#NorthVanStories – Living History: A Collaborative Rapid-response Collecting Project


Published: January 10, 2023 by Dr. Jessica Bushey

At the outset of the COVID-19 pandemic in Spring 2020, many archives, libraries, and museums launched rapid-response collecting projects to preserve material culture and documentary by-products of individuals and communities living through this difficult time.[1]  The projects varied in scope – from collecting physical records to engaging their communities in creating born-digital media – depending upon the institution’s existing technology infrastructure and staff capacity. In addition to challenges posed by health requirements, such as institutional closures, physical distancing, and quarantine periods for physical materials, project organizers needed to address the ethics of collections of trauma and take steps to protect the participants involved in rapid-response projects, including cultural heritage staff.

I am currently writing an article on the results of a rapid-response collecting project, #NorthVanStories that was launched in May 2020 by the North Vancouver Museum and Archives (NVMA) in British Columbia, Canada. As the lead Archivist on this project, I was involved in its planning and implementation from 2020-22, which included its transformation from a social media-based engagement to a more reflective community-driven video oral history project, #NorthVanStories – Living History. Utilizing a case study methodology, my article discusses the challenges posed by the COVID-19 pandemic to the NVMA as a publicly funded municipal/community archives, and provides recommendations based on the research findings. The recommendations will be particularly useful to medium-sized cultural heritage organizations who want to ensure that they remain relevant to, and representative of their communities during a crisis and throughout periods of uncertainty.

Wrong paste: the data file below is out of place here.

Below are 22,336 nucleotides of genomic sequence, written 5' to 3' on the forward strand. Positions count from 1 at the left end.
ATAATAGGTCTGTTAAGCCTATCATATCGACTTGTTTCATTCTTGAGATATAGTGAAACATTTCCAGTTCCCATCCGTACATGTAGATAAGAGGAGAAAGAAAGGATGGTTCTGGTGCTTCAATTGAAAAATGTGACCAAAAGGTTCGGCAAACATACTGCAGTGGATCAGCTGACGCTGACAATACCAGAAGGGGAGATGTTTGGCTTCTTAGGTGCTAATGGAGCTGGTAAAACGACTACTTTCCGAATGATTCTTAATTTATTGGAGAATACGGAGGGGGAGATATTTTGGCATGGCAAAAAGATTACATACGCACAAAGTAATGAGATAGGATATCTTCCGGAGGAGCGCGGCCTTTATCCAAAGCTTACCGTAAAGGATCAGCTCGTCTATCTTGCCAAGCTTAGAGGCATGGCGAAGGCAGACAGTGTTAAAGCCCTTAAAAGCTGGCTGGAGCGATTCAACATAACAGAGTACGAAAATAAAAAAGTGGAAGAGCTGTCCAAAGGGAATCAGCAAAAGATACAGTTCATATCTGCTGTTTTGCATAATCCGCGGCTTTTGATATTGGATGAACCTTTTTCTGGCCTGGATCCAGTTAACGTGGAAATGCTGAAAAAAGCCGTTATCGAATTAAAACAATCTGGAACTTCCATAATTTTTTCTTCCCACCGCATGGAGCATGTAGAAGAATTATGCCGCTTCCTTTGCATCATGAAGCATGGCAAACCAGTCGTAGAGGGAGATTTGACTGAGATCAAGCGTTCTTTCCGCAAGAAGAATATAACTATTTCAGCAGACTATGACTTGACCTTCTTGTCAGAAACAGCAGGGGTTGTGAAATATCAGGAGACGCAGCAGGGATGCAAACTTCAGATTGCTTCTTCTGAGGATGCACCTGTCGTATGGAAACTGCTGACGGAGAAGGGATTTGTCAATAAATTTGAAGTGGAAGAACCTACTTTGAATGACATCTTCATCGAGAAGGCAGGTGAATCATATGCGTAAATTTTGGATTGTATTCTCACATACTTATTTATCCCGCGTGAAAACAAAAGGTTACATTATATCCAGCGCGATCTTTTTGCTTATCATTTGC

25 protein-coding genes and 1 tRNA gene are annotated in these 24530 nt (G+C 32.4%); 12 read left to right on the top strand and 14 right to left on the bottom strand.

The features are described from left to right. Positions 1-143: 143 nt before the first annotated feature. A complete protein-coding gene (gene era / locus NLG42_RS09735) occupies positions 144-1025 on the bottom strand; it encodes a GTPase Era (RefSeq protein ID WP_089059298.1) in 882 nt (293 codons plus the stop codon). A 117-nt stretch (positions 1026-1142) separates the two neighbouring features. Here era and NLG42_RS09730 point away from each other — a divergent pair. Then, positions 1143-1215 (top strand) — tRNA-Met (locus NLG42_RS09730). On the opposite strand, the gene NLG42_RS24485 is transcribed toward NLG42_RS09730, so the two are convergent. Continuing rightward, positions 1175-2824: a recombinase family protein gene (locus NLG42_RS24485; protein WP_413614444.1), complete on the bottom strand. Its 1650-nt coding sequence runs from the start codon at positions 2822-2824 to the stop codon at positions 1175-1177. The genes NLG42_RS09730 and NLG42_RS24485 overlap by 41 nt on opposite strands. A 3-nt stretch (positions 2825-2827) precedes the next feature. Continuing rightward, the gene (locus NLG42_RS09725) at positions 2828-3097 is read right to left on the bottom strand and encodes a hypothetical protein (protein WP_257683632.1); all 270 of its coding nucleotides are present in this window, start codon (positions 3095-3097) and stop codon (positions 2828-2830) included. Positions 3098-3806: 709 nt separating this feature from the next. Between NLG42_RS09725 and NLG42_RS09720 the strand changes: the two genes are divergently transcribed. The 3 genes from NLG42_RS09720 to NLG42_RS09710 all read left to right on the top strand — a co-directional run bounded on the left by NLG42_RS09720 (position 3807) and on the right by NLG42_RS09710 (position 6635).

One of the key factors that contributed to the success of the NVMA project was the central role of collaboration throughout its development and implementation. In its first stage, collaboration between the archives, museum and communications & marketing departments within the NVMA provided a multidisciplinary approach to creating prompts based on our collections. Utilizing the NVMA website and social media accounts (Twitter, Instagram and Facebook) to disseminate our prompts, online communities responded by uploading their own content and adding our tag #NorthVanStories. By collaborating with social media audiences, we acquired born-digital content specific to the COVID-19 pandemic experience and provided digital access to our existing collections. In its second stage, an opportunity to collaborate with other cultural and social organizations across North Vancouver transformed the social media project into a video oral history project aimed at advancing equity and diversity in the community while supporting individuals to be more connected, build their capacity through meaningful participation and help others during the COVID-19 pandemic.[2] By focusing on capturing and preserving personal accounts of the pandemic by members of underrepresented communities, the NVMA demonstrates its commitment to a process of reflection, healing and resilience. The success of this project would not have been possible without a collaborative approach as it provided the opportunity for a community archives with a limited budget and a small staff to gain access to funding, new perspectives, multimedia resources, and a network of trusted relationships. 

[1] Arizona State University, A Journal of the Plague Year. Accessed January 4, 2023: https://covid-19archive.org/s/archive/page/welcome; Harvard University, COVID-19 Community Archiving Project. Accessed January 4, 2023: https://covid19.archives.harvard.edu/; and New York Public Library, History Now – The Pandemic Diaries Project. Accessed January 4, 2023: https://www.nypl.org/pandemic-diaries.

[2] The Steering Committee for the second phase of the project included leadership from the North Vancouver Archives, the North Shore Pride Alliance, Impact North Shore (formerly North Shore Multicultural Society), and St. Agnes Anglican Church. This collaboration was made possible through the Mayor’s Healthiest Small City Social Resilience Collective, Accessed January 6, 2023: https://www.cnv.org/City-Hall/Mayor-Council/mayor-linda-buchanan/community-updates.


Thank you Jessica for your

Thank you Jessica for your terrific work and for informing us about these issues! Good luck with the article :) looking forward to reading it!

Thanks Ulia. I know that this

Thanks Ulia. I know that this is an area of research, community engagement that you also explore.

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